News and Media

1 year ago in Community , Media release , Arts & culture
(15/8) Freo Rainbow revealed

At nine metres high, 19 metres long and tipping the scales at 66 tonnes, Rainbow is not your average public art piece.

The sculpture, by prominent Perth artist Marcus Canning, is constructed from nine recycled sea containers joined to form an arch. Colourful and creative, the sea containers form the shape of a giant rainbow as a universal symbol of hope and inspiration as well as being a highly visible Fremantle welcome statement.

The new artwork will take pride of place at Beach Reserve adjacent to Canning Highway, overlooking the Swan River and the port.

The largest public art piece ever commissioned by the City of Fremantle, the $145,000 Rainbow is the jewel in the crown of more than 50 public art pieces throughout Fremantle, a city with a rich arts culture and well-known as a city for artists.

In a complex engineering feat, the massive artwork was be pieced together by cranes one container at a time on-site in Fremantle on Friday 12 August.

Fremantle Mayor Brad Pettitt said he hoped Rainbow would spark debate and conversation.

“It’s big, it’s bold and colourful and very Freo. As a city of artists we have commissioned a dynamic artwork that has been conceived, engineered and produced in Western Australia and represents the ingenuity of our arts industry.

“I hope Rainbow will not only foster conversation and debate but will put a smile on the faces of locals and visitors and remind us of just how lucky we are to live in such a great place. I wouldn’t be surprised to see Rainbow emerge to become one of the most talked about and photographed landmarks in the region in the months and years to come.

“Like all good pieces of art it will mean different things to different people. For me it represents a variety of things including Fremantle’s strong links to the sea, a celebration of Freo’s renowned arts and culture scene and also a strong statement of hope for greater diversity, tolerance and compassion in society,” Mayor Pettitt said.

Artist Marcus Canning said turning his concept into reality had its challenges from an engineering and construction point of view.

“It was always going to be a challenge to connect nine sea containers and make them hover in an arch which at its apex is nine metres above the ground. The result is 66 tonnes of wow,” Canning said.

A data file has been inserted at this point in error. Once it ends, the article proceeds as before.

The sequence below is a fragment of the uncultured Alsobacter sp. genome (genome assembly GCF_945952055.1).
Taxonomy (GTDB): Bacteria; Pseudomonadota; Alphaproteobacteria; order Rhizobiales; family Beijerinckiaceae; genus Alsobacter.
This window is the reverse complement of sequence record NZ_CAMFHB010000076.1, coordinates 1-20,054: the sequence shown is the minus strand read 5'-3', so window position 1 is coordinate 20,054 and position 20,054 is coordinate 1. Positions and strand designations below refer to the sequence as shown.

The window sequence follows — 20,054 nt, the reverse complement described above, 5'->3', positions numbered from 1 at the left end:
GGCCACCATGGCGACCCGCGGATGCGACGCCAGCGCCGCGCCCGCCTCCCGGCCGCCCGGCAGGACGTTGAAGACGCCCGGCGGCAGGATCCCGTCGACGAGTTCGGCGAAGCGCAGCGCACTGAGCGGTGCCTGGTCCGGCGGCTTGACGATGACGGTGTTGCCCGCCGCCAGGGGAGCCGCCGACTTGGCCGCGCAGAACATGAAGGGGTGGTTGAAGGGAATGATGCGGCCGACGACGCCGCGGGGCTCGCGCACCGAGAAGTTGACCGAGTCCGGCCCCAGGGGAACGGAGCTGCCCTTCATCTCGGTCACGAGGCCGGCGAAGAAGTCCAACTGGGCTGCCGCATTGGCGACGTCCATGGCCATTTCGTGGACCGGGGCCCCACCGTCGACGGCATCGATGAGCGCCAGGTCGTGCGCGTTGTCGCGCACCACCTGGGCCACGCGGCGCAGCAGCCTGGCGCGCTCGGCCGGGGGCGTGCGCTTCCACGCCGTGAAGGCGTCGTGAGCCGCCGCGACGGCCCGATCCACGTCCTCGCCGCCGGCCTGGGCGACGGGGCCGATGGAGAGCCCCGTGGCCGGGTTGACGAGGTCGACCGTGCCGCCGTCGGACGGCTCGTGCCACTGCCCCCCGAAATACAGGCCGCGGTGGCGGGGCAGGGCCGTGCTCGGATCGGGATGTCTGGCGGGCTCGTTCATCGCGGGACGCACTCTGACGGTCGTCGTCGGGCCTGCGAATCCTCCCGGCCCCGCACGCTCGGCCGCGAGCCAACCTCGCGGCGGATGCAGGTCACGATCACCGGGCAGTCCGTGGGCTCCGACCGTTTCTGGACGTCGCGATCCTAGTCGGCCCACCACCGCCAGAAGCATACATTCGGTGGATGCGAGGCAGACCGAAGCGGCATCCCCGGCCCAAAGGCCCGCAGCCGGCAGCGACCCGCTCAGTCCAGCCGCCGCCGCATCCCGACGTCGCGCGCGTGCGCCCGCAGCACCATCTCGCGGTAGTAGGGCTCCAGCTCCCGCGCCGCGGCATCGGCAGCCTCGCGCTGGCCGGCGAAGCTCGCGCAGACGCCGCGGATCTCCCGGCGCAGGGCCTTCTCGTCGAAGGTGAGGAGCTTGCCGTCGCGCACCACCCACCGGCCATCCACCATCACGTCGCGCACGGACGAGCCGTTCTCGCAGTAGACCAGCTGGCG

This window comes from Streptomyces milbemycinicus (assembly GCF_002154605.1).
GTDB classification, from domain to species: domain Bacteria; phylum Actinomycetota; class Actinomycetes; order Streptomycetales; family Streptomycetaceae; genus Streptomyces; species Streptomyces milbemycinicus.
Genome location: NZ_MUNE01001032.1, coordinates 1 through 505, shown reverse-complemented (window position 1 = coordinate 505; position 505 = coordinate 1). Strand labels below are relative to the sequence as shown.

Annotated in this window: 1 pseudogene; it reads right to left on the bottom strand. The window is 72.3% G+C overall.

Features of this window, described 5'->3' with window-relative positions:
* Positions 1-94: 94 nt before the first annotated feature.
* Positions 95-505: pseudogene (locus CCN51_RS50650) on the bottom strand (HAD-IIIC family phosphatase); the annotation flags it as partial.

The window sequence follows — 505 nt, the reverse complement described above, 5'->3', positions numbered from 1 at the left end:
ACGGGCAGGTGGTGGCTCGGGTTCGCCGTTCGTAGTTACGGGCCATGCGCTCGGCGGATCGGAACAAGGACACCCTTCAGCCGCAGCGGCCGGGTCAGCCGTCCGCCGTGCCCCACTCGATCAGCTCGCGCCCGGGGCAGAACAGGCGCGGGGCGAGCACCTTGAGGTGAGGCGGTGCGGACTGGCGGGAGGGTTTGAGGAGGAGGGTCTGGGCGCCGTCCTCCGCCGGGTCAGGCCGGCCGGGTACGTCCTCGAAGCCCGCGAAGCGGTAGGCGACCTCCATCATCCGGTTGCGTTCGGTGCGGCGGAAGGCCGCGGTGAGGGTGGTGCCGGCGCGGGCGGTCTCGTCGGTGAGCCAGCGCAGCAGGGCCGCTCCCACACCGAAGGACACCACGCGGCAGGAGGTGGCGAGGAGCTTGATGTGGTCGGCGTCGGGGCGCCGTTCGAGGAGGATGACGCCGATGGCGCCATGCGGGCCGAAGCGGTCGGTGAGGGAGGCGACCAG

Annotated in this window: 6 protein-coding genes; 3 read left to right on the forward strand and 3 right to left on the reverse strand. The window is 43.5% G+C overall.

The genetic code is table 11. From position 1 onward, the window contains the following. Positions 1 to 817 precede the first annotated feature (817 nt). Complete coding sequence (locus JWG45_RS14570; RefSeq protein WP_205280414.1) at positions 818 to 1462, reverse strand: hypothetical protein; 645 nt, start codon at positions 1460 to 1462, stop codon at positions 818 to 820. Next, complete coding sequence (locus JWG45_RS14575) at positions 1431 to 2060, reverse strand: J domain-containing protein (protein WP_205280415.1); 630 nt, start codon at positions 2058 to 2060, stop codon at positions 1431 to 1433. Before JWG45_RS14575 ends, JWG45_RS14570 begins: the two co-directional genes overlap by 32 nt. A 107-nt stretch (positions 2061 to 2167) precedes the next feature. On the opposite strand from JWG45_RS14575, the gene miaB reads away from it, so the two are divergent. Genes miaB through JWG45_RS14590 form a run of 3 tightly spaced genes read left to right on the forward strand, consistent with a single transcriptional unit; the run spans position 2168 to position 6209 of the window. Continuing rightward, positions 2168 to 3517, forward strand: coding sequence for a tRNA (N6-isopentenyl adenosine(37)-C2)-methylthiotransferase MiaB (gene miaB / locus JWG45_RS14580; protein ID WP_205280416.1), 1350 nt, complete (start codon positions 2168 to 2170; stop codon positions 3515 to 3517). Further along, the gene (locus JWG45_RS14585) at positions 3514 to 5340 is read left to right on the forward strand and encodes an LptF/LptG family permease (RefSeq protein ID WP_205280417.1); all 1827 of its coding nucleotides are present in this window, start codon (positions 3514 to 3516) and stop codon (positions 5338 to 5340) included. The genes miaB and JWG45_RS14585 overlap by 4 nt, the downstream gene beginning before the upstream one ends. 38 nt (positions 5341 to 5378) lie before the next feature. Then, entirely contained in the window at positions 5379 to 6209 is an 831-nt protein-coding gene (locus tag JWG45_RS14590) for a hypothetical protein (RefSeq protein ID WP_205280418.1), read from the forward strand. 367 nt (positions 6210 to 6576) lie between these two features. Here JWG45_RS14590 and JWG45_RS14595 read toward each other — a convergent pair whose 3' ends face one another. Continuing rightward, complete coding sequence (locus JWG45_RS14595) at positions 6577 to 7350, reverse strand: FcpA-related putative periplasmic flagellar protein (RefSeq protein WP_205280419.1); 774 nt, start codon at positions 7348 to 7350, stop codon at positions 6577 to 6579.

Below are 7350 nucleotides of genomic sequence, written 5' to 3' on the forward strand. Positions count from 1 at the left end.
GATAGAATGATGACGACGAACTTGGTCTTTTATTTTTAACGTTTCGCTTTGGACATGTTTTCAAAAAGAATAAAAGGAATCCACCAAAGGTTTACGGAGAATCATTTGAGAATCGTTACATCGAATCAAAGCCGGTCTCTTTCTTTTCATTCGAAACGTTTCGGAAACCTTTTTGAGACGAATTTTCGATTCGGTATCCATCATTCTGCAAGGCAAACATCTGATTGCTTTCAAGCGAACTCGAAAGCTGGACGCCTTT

“Nothing like this had ever been attempted so we’ve had to come up with some innovative ways of joining the containers together and worked with some brilliant companies and contractors bringing the vision to reality. One of the structural engineers working on the project refers to the structural form as being weirdly simple and the sculpture itself as being simply weird. I really like that description of Rainbow - weirdly simple and simply weird.”

Location and design

The location and orientation of the artwork was carefully considered to provide a unique entry statement to Fremantle and to showcase the artistic and creative merits of the city.

The design was selected by open tender from 28 applications received by the City. The selection panel for this major commission was made up of public art professionals, historians and art experts from the City of Fremantle Public Art Advisory Group and staff.

Rainbow… In the words of the artist

Rainbow is a work that is 110% Freo, over-the-top fun and frivolous whilst remaining resonant and rich with deeper references, resplendent and radiant, brash and ballsy.

The work is a monumental welcome arch that speaks to the port environment over which it stands. These elements (sea container & rainbow) have strong associations with the history and character of Fremantle both in the historical and contemporary moment.

Containers are a ubiquitous element in the port environment and its surrounds and a direct symbol of the history of Fremantle as a commercial port from the deepening of the harbour by C. Y. O’Connor in 1897.

The rainbow is a symbol of many things including alternative and counter cultural hippy styles and aesthetics, a distinctive and ongoing element of the Freo character.

The rainbow is associated with dreams, flights of fancy and the escapism of fantasy.
It’s a universal symbol of hope as well as aspiration.

By slamming these seemingly incongruous elements together, the results speak volumes about the unique spirit of Freo as well as its character - big, bold and brutally beautiful. Colourful, creative and a little bit crazy. Super-sized playful on an industrial scale. Welcoming, whimsical and joyful. Undeniably and distinctively - Freo.

The work gives a nod to the ready-made as much as concrete art, pop art as much as minimalism, it also speaks to global economic as well as cultural concerns in the age of late capitalism.

It was the transportation entrepreneur Malcom McLean who revolutionized international trade in 1956 when he developed the intermodal shipping container, standardised the transportation of goods around the globe and ultimately lowered the cost of goods, everywhere – contributing more than any other single invention to the exponential explosion of globalised economy and world trade that was to roll out over the second half of the 20thC.

Rainbow is a new iconic entry statement for the portside City of Fremantle - visible from a range of major entry arteries - from the water, from the air, from rail as well as car. Its presence is as architectural as it is sculptural, awe inspiring for the pedestrian to engage with, a beacon of welcome that is instantly recognisable from afar.

Marcus Canning